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Name: California Bay Laurel, Umbellularia californica; Status: NATIVE; Family: Lauraceae (Laurel Family)
This evergreen bay tree has simple leathery lance-shaped leaves. When crushed, the pungent leaves smell like bay rum. Bay leaves are used to season stews and sauces, and are placed on pantry shelves to discourage insect pests. Clusters of small fragrant yellow flowers appear in December. The fruit resembles a small avocado and turns purplish when mature. The heavy, fine-grained laurel wood and burls are used to make plates, bowls, novelties and furniture and are often sold as pepperwood or myrtle.
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Name: Oregon ash, Fraxinus latifolia; Status: NATIVE; Family: Oleaceae (Olive Family)
Found in riparian habitats. Tree is dioecious with small greenish flowers that appear with leaves. Fruits are elliptical samaras that ripen in late summer. Leaf is compound with 5-9 ovate leaflets. Bark is thin, smooth and gray green when young. Drought resistant but can tolerate flooding.
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Name: Monterey pine, Pinus radiata; Status: NATIVE (central coastal California); Family: Pinaceae (Pine Family)
Trees are rapid growers and can grow to 15-30 meters. Bark is gray to red-brown with deep “V” furrows. Needles are long in bunches and deep yellow-green.
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Name: Western Sycamore, Platanus racemosa; Status: NATIVE; Family: Platanaceae (Sycamore Family)
Western sycamore grows along creek beds. It is a large deciduous tree with heavy twisted branches. Its “jigsaw puzzle” bark is smooth and ashy-white with greenish-gray and tan patches. The broad leaves are light green above and paler and rusty-hairy below. The fruits are contained in bristly “button-balls” borne in clusters on the flower stalk.
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Name: Fremont Cottonwood, Populus fremontii; Status: NATIVE; Family: Salicaceae (Willow and Poplar Family)
Cottonwoods are common trees found in local creeks within Alameda County. The deciduous leaves are spade-shaped and become golden in fall. Wind blowing through the trees sounds like running water. Male and female flowers are borne on separate trees. The female tree has cottony seeds that are dispersed by the wind that bloom between March and April. This tree is well known for its ability to grow quickly with heights up to 35 meters.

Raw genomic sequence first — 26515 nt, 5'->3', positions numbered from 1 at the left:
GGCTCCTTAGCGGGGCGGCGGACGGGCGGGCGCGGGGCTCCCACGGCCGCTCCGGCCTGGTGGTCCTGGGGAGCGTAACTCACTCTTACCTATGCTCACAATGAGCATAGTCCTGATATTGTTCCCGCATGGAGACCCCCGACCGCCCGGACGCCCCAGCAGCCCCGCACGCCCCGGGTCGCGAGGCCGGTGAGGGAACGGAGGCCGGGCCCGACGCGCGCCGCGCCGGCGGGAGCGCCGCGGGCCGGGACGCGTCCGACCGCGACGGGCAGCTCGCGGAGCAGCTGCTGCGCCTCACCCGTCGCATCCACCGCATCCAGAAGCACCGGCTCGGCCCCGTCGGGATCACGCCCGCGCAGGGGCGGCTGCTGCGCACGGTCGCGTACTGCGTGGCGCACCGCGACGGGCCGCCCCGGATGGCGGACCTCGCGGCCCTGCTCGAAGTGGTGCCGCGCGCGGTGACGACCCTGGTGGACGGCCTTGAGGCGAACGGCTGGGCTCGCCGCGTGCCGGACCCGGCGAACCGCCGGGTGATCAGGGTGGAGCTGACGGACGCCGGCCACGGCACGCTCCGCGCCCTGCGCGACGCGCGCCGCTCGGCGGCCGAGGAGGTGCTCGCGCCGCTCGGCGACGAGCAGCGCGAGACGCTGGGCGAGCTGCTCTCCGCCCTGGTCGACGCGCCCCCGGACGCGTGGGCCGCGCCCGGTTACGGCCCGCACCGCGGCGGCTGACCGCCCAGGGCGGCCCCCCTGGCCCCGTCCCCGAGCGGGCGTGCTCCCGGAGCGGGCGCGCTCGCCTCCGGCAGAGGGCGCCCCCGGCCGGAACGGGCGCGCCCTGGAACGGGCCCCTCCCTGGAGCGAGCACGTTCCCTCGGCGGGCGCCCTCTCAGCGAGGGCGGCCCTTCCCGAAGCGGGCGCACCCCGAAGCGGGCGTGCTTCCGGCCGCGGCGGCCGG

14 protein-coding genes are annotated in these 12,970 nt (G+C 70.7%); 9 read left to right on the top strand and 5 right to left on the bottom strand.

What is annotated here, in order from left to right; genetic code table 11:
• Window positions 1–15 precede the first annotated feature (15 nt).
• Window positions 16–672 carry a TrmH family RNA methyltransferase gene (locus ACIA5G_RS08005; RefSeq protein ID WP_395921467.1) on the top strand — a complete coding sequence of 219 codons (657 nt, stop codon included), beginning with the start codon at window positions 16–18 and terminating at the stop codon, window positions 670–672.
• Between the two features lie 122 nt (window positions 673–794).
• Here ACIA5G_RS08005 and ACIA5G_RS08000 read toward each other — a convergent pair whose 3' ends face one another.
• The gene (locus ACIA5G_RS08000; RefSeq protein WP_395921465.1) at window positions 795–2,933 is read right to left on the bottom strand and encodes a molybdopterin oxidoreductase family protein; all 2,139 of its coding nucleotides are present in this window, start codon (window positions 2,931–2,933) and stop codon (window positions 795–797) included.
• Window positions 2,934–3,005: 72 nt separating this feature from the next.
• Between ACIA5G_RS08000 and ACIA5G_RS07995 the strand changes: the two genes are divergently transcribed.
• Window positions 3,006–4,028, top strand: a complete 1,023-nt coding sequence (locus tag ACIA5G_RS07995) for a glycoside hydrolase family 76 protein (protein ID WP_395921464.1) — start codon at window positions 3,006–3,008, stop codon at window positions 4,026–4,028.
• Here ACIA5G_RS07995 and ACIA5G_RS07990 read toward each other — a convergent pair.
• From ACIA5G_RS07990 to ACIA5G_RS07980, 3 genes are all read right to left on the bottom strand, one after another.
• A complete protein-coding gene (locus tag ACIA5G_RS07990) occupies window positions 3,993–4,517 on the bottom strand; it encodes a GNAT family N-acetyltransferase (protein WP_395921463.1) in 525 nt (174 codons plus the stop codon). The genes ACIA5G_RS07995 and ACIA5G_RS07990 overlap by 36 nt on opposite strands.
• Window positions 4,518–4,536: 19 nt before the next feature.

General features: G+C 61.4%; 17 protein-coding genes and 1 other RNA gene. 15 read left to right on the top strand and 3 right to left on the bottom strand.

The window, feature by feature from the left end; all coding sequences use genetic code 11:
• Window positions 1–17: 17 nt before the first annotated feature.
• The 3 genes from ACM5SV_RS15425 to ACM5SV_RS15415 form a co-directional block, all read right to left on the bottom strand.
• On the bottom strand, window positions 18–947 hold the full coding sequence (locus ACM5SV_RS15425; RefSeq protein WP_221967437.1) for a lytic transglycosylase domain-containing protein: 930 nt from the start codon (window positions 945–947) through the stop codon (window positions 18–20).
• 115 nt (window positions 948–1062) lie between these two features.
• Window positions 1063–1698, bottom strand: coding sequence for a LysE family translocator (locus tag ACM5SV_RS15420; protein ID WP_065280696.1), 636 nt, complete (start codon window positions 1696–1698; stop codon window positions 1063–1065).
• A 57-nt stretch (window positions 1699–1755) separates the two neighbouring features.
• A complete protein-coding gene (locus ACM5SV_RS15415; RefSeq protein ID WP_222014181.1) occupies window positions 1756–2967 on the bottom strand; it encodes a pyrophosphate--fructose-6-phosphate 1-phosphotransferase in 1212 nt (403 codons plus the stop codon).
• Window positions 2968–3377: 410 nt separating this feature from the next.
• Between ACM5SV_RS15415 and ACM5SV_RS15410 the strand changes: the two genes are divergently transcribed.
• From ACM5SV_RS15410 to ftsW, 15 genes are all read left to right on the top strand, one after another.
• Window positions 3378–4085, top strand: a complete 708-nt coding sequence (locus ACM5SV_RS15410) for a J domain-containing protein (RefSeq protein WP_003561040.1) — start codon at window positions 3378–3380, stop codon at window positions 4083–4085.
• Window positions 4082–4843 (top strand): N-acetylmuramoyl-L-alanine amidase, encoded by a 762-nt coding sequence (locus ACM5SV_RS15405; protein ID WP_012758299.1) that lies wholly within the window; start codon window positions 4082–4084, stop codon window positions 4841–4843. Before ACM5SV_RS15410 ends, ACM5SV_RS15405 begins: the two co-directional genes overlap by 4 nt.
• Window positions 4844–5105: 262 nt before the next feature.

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Name: Red Willow, Salix laevigata; Status: NATIVE; Family: Salicaceae (Willow and Poplar Family)
Red willow is a medium-sized deciduous tree that always grows near water. The bark of mature trees is dark and rough; young twigs may be red to yellow-brown. The narrow leaves are green and shiny above, whitish below, and usually widest below the middle. Male and female flowers are borne on separate plants and appear soon after the leaves in early spring. The tiny seed produced by the female catkin has a cottony “fluff” and may be carried a great distance by the wind. Because all willows root easily and grow quickly, they have potential for holding soil on steep slopes. The flexible willow shoots were used by the Ohlone Indians to make baskets and huts. Willow bark contains salicin, which our bodies convert to salicylic acid, the active pain-relieving ingredient in aspirin.
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Name: Arroyo Willow, Salix lasiolepis; Status: NATIVE; Family: Salicaceae (Willow and Poplar Family)
Arroyo willow is a small tree or branching shrub. It grows along perennial or summer-dry creeks, or in arroyos. The bark of the mature tree is deep gray. Twigs are yellowish to brownish. The narrow leaves are dark green and smooth above and hairy to smooth beneath, with margins that are sometimes toothed and slightly rolled under. The leaves are usually wider above the middle. Pliable willow twigs were used by the Ohlones for making baskets and constructing temporary huts. Willow bark is a source of salicylic acid, the active ingredient in aspirin, and was used to relieve pain.